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Niagara Falls Is Discovered... Again *

At this point several people can lay claim to being the first European to discover Niagara Falls. The French have sent explorers galore out this way and missionaries have come along to convert the Iroquois Indians. This time, Robert de La Salle has built a small sailing ship that he names Le Griffon to explore the Great Lakes and to find the Northwest passage to China. Why? Because a fast route to China means spices and other exotic products that can be bought cheaply and sold for a king's ransom in Europe. In the meantime he is settling for furs. They sail and tow the ship along the Niagara River until they discover the falls. They also make their way to Lake Huron and after a severe storm La Salle makes a stop at Green Bay. Le Griffen sets out for further exploration without him. Reportedly the ship runs into another severe storm and they never return. [1]

My Take by Alex Shrugged
Traditionally Niagara Falls has been a favorite destination for honeymooners. There are boat tours and some people have tried to go over the falls in a barrel. Annie Edson Taylor was the first person to try it in 1901. She survived. When she was pulled out of the barrel, bruised and bleeding she said, "No one ought ever do that again." It is currently illegal to go over Niagara Falls in a barrel or anything else. Oddly enough, in the 1800s several attempts to find a new homeland for the Jews considered Grand Island near Niagara Falls as a site. Uganda was also on the list. Regarding the ship that was lost, two divers recently claimed to have found the wreck of Le Griffon somewhere at the bottom of Lake Michigan, but the report seems like a promotional stunt by two treasure hunters. Only time will tell. [2] [3] [4] [5] [6]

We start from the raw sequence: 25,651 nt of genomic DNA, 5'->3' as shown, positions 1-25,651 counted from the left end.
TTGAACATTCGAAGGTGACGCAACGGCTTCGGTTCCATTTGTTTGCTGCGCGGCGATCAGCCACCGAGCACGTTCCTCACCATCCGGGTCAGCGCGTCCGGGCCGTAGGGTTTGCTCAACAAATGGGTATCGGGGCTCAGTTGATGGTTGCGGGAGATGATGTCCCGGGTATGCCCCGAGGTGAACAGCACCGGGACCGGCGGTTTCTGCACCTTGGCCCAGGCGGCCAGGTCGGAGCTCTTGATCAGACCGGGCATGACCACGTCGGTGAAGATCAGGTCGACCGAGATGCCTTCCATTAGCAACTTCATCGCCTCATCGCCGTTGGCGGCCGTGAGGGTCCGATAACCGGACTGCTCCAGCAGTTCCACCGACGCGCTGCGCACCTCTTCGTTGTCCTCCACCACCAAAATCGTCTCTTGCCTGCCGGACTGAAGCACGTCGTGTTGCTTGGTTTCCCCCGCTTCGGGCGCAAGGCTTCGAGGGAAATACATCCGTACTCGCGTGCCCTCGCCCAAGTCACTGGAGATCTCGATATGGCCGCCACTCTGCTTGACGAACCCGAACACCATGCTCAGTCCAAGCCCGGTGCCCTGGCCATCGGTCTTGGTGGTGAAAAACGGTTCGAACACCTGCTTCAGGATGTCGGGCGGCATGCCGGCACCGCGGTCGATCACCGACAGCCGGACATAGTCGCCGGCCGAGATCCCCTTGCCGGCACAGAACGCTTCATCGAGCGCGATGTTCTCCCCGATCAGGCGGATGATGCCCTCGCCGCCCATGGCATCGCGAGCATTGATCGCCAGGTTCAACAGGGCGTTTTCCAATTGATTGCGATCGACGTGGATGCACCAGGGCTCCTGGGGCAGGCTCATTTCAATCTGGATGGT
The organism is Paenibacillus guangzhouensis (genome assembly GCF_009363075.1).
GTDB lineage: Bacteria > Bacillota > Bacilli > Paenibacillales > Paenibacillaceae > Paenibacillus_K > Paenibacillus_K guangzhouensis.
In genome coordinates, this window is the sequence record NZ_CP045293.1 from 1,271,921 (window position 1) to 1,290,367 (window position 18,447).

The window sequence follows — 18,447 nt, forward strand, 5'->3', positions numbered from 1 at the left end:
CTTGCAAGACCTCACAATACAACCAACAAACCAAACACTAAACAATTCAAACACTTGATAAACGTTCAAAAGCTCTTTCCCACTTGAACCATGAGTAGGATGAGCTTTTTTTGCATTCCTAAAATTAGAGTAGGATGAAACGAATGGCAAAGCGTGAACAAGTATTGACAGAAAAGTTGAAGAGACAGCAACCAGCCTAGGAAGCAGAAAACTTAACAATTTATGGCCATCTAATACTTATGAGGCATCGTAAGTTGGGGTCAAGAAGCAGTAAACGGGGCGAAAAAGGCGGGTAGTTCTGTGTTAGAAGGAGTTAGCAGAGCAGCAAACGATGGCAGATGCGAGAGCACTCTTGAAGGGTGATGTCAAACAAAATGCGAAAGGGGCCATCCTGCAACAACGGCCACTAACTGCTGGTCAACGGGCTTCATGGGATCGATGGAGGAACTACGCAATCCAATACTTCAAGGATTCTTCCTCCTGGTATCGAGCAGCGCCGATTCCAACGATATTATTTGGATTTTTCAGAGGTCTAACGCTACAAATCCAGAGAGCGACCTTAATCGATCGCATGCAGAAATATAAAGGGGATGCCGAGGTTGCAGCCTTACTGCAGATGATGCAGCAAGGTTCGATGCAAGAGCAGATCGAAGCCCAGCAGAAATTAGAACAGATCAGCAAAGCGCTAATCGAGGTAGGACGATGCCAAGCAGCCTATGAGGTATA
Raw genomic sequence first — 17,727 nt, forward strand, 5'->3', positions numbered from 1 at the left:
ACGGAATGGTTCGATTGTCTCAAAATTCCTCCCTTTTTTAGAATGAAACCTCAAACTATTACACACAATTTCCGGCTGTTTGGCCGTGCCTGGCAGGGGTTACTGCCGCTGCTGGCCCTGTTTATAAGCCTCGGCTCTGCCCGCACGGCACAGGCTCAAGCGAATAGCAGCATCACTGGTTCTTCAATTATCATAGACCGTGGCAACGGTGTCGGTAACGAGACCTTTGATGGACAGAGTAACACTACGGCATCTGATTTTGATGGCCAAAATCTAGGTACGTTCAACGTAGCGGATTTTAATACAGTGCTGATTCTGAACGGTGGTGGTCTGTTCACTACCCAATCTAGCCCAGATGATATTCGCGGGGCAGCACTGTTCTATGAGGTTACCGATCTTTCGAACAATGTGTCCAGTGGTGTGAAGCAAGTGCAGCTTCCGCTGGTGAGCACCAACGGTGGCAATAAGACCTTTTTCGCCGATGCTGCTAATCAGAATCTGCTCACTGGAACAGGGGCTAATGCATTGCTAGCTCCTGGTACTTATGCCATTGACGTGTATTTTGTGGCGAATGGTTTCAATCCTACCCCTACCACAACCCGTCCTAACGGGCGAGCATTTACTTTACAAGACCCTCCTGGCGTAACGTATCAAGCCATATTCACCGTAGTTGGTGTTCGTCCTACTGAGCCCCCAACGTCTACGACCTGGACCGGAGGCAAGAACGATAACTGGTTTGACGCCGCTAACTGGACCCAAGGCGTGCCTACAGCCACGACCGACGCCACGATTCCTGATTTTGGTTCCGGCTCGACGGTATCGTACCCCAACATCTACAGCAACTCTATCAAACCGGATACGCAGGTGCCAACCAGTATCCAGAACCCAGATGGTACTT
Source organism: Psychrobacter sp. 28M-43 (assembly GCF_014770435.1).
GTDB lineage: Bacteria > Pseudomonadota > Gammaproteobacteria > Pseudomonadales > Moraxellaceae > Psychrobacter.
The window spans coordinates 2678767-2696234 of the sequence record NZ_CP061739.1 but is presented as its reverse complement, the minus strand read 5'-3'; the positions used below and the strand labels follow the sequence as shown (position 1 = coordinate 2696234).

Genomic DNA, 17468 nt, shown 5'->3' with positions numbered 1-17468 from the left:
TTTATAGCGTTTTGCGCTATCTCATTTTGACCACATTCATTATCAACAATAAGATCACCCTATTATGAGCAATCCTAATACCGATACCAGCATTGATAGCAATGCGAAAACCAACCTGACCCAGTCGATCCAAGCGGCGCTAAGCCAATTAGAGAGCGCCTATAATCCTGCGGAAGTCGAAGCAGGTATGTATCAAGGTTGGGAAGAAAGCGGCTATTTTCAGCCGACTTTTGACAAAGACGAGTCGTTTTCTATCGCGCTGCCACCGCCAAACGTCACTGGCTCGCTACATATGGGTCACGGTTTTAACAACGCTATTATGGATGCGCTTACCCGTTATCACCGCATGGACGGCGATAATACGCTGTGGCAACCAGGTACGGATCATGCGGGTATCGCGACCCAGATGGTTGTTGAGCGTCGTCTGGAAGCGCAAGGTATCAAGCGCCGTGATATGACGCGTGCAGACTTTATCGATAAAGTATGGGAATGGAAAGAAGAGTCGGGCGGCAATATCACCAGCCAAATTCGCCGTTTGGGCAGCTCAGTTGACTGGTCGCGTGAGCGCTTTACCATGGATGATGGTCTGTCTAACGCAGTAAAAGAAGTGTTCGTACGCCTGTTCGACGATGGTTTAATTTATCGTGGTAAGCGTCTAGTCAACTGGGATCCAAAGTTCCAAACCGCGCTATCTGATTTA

Go to the Head of the Class: France Requires Merchant Exams

Back in 1673, several changes in French commercial law have brought merchants under strict control. Contracts must be in writing and signatures verified by a notary public. Partnerships must be registered, and investors are liable for its debts, but only up to the amount of their investment. It is usually easier to pass a law to reform commerce than it is to actually make the reform happen, but the Finance Minister, Jean-Baptiste Colbert, is going to make it happen. He requires that all merchants be examined for competency in bookkeeping and commercial law. [7] [8] [9]